The Brown Recluse Spider
Loxosceles recluses, commonly known as the brown recluse spider, is found in many of the United States, with higher concentrations of the spider in the south. The spiders are native to Kansas, Mississippi, Oklahoma, and Texas.
This spider is most well known for its necrotic venom, which can cause significant tissue death. Many other Loxosceles species found throughout the world, including in the United States, are also venomous.
As its name suggests, the brown recluse prefers to live in quiet habitats that are not frequented by humans. Such places may include woodpiles, storage buildings, and attics. The spiders are a little over an inch in length as adults, and are usually most active at night. They are brown in color, with a violin-shaped marking on the “head”. The abdomen is a paler brown than the rest of the spider, and has no markings.
First Aid Treatment for a Brown Recluse Spider Bite
A bite from a brown recluse spider can often go unnoticed, because initially no pain may be felt. A slight burning or itching sensation may be felt, which might be mistaken for a bee sting or another minor insect bite. The bite may only be noticed several hours later when it becomes painful.
Pain and itching at the wound site may be either immediate or delayed symptoms. Someone who receives a brown recluse bite may also experience symptoms such as nausea, vomiting, fever, and muscle pain.
Immediate first aid treatment for the bite should include washing the area and applying ice to help reduce inflammation. The bite will become itchy, inflamed, and painful for several days before beginning to heal. Generally there is no particular medication required for an uncomplicated bite: an antiseptic ointment should be applied, over-the-counter painkillers can be used, and ice can help reduce pain and inflammation. The bitten area should be kept elevated as much as possible to help improve circulation.
Do You Need Medical Treatment?
An otherwise healthy adult may treat a brown recluse spider bite at home with first aid, if they feel comfortable doing so and are confident they can take care of the wound.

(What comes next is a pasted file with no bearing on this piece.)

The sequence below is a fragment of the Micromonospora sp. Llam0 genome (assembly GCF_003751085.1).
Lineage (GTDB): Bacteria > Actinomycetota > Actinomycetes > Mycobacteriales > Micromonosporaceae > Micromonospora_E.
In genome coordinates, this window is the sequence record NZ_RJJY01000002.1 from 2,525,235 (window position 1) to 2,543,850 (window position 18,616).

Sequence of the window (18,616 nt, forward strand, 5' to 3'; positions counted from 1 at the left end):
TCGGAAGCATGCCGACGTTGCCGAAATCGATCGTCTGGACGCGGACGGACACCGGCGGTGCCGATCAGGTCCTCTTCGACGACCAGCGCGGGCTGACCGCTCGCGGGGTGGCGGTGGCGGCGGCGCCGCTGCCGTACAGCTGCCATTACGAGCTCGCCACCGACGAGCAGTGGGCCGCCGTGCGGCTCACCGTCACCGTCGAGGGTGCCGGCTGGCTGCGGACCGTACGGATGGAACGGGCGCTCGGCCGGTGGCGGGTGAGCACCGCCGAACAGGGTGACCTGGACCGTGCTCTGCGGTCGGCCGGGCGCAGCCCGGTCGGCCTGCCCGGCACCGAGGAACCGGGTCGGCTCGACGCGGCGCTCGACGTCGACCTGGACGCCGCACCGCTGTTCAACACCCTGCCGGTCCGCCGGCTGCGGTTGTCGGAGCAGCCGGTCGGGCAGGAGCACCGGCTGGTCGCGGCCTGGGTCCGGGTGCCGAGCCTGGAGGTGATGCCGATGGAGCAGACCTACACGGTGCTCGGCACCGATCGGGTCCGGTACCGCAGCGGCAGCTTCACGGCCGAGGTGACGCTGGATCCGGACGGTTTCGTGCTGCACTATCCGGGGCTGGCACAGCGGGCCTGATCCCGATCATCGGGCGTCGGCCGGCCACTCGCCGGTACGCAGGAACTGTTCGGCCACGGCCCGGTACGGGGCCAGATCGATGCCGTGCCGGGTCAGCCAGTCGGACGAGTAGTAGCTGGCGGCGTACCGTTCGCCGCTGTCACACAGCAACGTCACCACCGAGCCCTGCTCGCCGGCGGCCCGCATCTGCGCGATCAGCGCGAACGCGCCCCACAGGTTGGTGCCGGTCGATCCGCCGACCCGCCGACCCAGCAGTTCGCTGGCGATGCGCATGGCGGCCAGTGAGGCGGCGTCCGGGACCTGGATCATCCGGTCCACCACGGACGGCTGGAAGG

If any nausea, vomiting, fever, or muscle pain are experienced, if the wound does not begin to heal within a few days, or if there are signs that the wound has become infected, seek medical attention.
Children are at greater risk of system effects which may lead to renal failure or seizures. A child who is bitten should receive professional medical care rather than at-home first aid treatment, even if the bite seems uncomplicated.
Anyone, adult or child, with diabetes or any other circulatory system diseases, or any acute or chronic illness, should seek medical attention without delay after being bitten, to reduce the risk of complications.
It is not always easy to determine whether a bite is harmless or whether complications may be developing. As a general rule, if in doubt, visit a doctor or another medical professional. While brown recluse bites do not often lead to dangerous complications, if a wound becomes progressively worse and is not treated, it may result in extensive tissue death which may require surgery.
This information is for educational purposes only, and should not be considered a substitute for professional medical advice.
California Poison Action Line: Spider Bites
Jerry R. Balentine, DO, FACEP; Samuel M Keim, MD for eMedicine Health: Brown Recluse Spider Bites
Melissa Conrad Stoppler, MD for MedicineNet.com: Spider Bites
Thomas Arnold, MD for eMedicine.com: Spider Envenomation, Brown Recluse